Minor Chord Progressions

There are several different minor keys; this makes improvisation more complicated. A dominant chord for V is found in the harmonic and melodic minors, which, therefore, are the most popular minor keys. The Aeolian and Dorian scales are also used for other scale degrees. The figure below shows the most common scale degrees for minor keys:

Example 6
example 6

The following exercise involves improvisation above a typical minor chord progression based on A natural minor (or the white keys). The V degree chord is borrowed from the harmonic minor to produce a major third for E7. Nonharmonic tones:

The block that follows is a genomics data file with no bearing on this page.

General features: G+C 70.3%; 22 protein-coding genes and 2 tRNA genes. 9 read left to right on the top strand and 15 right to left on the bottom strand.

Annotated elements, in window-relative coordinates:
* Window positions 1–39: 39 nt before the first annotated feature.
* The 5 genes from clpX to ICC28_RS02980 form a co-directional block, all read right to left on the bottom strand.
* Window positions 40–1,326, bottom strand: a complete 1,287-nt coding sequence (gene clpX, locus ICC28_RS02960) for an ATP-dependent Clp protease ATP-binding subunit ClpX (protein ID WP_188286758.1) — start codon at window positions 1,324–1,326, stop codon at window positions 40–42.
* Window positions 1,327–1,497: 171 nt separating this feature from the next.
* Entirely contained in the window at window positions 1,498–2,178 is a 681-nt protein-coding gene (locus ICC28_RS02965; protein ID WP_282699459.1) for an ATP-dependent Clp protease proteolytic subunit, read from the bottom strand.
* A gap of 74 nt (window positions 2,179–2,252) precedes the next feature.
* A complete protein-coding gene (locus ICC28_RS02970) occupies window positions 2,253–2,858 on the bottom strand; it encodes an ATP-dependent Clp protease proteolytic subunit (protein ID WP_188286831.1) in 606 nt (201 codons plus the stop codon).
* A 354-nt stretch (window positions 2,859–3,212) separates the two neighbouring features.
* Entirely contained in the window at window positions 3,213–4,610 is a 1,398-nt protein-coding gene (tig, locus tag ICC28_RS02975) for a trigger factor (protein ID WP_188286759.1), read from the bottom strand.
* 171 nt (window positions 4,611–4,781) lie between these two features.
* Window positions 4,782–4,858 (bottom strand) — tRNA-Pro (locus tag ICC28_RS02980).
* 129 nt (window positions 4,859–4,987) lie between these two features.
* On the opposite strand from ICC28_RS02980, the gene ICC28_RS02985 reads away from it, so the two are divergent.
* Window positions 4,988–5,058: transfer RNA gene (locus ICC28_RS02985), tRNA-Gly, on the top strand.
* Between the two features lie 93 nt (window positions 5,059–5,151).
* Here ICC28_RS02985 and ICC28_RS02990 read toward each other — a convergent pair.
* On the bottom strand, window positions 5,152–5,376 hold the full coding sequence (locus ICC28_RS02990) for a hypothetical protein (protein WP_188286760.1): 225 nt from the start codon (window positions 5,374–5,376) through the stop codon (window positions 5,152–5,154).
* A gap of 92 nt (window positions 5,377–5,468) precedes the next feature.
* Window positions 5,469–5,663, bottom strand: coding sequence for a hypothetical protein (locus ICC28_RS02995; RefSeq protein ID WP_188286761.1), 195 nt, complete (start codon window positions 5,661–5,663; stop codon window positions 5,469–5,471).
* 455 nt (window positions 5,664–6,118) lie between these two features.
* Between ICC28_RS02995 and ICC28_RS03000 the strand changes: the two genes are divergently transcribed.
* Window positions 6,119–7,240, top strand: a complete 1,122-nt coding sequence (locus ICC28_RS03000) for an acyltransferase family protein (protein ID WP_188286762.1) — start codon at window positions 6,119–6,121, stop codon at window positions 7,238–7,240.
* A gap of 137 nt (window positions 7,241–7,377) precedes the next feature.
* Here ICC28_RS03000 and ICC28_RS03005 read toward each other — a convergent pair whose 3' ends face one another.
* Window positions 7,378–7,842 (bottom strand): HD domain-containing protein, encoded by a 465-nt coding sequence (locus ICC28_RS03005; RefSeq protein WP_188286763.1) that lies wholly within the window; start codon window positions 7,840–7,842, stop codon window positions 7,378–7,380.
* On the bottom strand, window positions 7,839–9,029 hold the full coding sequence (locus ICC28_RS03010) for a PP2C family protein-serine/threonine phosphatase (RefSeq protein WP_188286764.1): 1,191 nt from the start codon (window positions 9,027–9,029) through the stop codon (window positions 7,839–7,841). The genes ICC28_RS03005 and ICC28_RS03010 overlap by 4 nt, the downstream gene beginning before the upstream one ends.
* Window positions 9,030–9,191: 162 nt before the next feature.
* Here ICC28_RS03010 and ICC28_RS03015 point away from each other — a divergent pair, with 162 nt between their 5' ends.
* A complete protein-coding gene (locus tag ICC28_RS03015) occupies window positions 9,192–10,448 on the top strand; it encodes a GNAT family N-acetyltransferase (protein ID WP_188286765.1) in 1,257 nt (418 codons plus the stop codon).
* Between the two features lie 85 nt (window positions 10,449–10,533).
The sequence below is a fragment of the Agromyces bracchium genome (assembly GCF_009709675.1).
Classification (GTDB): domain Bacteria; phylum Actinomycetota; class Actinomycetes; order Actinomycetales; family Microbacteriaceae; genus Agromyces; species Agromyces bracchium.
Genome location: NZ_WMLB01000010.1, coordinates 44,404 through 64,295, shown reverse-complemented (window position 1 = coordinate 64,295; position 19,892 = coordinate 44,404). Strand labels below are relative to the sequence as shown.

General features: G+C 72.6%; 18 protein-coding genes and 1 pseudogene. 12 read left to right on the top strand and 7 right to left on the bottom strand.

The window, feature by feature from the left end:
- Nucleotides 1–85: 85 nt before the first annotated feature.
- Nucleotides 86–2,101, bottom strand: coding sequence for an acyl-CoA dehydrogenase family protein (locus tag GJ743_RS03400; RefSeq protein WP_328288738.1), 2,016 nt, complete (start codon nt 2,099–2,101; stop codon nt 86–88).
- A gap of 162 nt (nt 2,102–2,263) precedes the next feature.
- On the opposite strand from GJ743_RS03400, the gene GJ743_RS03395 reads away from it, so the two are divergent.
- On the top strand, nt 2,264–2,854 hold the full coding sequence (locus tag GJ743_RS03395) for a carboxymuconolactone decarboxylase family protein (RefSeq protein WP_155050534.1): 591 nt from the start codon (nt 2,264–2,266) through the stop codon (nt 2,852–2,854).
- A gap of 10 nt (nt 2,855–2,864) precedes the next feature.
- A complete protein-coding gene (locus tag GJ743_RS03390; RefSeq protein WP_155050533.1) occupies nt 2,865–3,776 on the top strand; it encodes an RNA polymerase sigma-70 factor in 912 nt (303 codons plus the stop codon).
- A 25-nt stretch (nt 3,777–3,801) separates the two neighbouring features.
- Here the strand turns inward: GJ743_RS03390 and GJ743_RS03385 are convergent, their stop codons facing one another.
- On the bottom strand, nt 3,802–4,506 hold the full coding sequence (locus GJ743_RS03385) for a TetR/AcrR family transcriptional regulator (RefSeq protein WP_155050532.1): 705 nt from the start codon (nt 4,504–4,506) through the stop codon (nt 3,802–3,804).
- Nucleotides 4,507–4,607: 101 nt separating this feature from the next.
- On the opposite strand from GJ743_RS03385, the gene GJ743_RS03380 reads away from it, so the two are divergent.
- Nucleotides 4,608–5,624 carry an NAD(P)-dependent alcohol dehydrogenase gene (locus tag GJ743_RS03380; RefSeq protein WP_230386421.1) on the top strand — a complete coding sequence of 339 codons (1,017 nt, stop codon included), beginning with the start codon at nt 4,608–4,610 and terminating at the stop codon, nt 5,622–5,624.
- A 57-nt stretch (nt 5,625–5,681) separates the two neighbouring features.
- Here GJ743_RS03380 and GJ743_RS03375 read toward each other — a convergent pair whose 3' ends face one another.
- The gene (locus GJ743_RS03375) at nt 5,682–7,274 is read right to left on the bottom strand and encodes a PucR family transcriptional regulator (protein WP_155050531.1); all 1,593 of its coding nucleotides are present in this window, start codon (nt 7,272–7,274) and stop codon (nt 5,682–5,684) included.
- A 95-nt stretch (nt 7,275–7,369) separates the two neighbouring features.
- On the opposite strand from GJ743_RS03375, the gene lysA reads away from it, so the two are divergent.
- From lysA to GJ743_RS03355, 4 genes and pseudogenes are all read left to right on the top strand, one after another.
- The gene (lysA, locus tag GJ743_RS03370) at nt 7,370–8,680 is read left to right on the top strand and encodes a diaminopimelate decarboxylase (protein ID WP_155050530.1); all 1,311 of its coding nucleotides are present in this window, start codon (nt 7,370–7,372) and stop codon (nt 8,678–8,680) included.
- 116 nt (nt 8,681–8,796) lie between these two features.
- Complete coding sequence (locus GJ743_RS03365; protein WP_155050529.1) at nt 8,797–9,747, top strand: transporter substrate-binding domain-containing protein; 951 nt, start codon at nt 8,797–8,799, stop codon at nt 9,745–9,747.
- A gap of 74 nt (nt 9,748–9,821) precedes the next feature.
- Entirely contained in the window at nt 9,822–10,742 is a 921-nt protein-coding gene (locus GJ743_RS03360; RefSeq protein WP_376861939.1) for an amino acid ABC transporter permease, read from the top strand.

• Am7 : F
  • Bm7b5 : C
  • E7 : A

In the first three bars, you will use the A natural minor tones or white keys. When you employ the nonharmonic tones, the scale is again G major pentatonic. E7 includes notes from A harmonic minor; in other words, G is raised into G#. In jazz voicings (the latter chord in a bar), the ninth of Bm7b5 is C#. Have a go at this tone when improvising. Again, notice the alternative left-hand chords in the example.

Example 7
example 7

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